Is mission statement meaningful or a bunch of hot air

May 5, 2009
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Have you ever read a company's mission statement and said to yourself, "What a bunch of B.S.!"

You said that because the company's interactions with you were not congruent with its "mission." The mission statement said how much the company wants to "exceed your expectations," and instead it could not even MEET them.

I had the same banker and bank for 17 years. I was loyal — until they fired me. Never missed a payment. Grew every year.

I went online the other day and saw the bank's new marketing slogan: "We value relationships" — pure, unadulterated, marketing horse manure. An outright lie of the first order. My personal banker for seven years resigned because the bank did NOT value relationships.

Not my problem anymore — I have a new bank that loves me.

About a year ago, I began a list of customer promises. They transcend B.S. mission statements. The list simply states what we are committed to in our customer interactions and relationships — things we state because we intend to do them.

They are NOT goals. They are NOT missions. They are NOT hype or marketing drivel (like your mission statement). They ARE promises to customers, and commitments that we have made to ourselves and deliver to everyone we connect with.

You might want to compare this list of commitments to what your company is doing with and to its customers. And you may want to trash your self-serving mission statement that no one could recite even if someone was pointing a gun at them.

NOTE: If you answer your phone with "press one, press two …" you automatically lose. No matter what you do, every customer hates you before you say a word.

Customer promises and commitments (that are all about outcome):

We will be friendly.

We will be professional.

We will be helpful.

We will be proactive.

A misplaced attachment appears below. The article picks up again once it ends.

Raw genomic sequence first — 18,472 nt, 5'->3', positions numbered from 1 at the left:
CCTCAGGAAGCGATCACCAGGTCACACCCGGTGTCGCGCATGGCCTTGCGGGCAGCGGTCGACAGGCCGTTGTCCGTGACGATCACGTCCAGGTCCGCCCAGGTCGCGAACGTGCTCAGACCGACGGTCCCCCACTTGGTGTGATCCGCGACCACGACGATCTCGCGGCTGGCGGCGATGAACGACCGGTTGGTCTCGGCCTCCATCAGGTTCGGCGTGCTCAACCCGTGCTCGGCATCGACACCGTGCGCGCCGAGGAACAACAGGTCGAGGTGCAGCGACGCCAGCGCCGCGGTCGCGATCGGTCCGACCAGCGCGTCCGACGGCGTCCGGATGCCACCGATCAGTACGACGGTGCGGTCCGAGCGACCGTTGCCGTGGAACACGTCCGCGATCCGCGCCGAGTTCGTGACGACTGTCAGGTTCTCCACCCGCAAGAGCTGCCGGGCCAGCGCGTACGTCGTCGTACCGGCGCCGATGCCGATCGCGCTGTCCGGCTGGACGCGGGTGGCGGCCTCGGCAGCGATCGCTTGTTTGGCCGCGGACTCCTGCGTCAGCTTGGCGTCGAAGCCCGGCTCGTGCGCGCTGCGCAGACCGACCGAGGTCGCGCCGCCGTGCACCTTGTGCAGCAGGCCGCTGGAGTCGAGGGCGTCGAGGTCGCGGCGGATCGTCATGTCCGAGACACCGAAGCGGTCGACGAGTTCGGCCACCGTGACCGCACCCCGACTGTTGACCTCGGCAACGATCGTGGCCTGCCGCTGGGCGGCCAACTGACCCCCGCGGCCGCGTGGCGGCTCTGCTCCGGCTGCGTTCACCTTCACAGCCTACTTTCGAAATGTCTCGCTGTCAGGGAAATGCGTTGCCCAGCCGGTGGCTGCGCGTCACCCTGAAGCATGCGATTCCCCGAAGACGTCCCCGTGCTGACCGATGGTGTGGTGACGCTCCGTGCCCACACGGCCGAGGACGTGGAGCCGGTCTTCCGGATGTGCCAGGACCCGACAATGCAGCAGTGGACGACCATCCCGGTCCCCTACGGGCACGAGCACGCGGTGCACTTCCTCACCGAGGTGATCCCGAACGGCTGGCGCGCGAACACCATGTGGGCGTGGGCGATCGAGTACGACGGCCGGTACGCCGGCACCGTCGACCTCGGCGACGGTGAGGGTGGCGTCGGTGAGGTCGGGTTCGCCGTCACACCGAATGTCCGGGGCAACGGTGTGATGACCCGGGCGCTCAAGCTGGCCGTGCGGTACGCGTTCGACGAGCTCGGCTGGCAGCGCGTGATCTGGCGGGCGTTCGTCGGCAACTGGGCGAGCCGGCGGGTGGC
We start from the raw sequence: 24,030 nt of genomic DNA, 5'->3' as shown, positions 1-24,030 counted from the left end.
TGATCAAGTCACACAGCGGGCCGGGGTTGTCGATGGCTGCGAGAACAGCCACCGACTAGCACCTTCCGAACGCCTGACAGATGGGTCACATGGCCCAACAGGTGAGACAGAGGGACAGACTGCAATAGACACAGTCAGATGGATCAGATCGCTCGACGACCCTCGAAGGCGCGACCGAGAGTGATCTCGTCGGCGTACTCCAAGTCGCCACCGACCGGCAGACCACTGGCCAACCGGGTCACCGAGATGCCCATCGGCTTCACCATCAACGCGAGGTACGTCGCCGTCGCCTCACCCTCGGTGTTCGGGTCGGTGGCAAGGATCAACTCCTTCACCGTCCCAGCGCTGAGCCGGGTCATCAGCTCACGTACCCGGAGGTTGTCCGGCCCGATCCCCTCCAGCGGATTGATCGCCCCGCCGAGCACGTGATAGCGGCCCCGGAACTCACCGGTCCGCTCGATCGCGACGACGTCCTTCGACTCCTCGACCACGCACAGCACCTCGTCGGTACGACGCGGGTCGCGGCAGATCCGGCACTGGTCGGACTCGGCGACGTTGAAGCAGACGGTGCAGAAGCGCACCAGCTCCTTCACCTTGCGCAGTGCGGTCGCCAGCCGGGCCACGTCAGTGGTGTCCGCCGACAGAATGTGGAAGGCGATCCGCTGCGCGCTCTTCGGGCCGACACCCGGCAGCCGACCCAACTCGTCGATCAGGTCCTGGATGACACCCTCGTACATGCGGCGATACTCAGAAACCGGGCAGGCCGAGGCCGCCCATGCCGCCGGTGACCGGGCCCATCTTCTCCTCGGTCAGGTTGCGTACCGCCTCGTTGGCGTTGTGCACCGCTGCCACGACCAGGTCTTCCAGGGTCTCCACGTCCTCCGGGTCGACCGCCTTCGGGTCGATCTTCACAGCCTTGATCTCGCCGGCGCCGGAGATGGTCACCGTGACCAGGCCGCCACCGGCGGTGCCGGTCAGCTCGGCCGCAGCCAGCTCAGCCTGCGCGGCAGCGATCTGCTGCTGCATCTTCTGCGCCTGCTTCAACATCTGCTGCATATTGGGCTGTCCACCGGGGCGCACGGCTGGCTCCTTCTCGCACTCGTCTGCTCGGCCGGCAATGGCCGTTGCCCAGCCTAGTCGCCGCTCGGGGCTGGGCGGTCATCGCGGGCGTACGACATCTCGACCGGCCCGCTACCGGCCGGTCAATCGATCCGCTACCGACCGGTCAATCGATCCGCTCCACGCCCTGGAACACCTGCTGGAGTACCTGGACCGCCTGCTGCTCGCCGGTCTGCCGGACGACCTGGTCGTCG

We will be knowledgeable.

We will have what customers want, when they want it.

We will make providing the best service to our customers our top priority.

We will view service as an opportunity and a priority, not a job function.

We will answer the phone on the second ring with a live person 24-7-365.

We will be available when you need us.

We will be human to human at all times.

We will be easy to do business with.

We will provide the highest quality products.

We will provide the highest quality training.

We will do what we promise.

We will keep you informed as we progress.

We will think long term in all our endeavors.

We will maintain great attitudes toward service.

We will earn your loyalty with quality and value.

We will take as much pride in your business as you do.

We will maintain our dedication to lifelong learning.

We will recover memorably when an error occurs.

We will provide prompt service.

We will respond in a heartbeat or faster.

We will serve memorably.

We will kiss ass and we will do it with a smile.

We will go the "extra mile."

We will be on the leading edge of technology.

We will customize and personalize all enterprise training.

We will help increase your sales.

We will be an expert resource for you.

We will use creativity and value to differentiate and dominate.

We will cultivate relationships by paying attention to each customer's individual needs and interests.

We will become your trusted adviser.

We will collaborate with you every step of the way.

We will practice what we preach.

We will lead by example — always walking our talk.

We will be committed to earn your loyalty.

We will treat all customers the same — like gold.

Long list? In my opinion, not long enough. Got list? Got intentions? If you want your company to develop harmony, consistency, clarity and loyalty, I recommend that you make your list of commitments and put them into action — before your competition does.

Jeffrey Gitomer can be reached at (704) 333-1112 or e-mail salesman@gitomer.com

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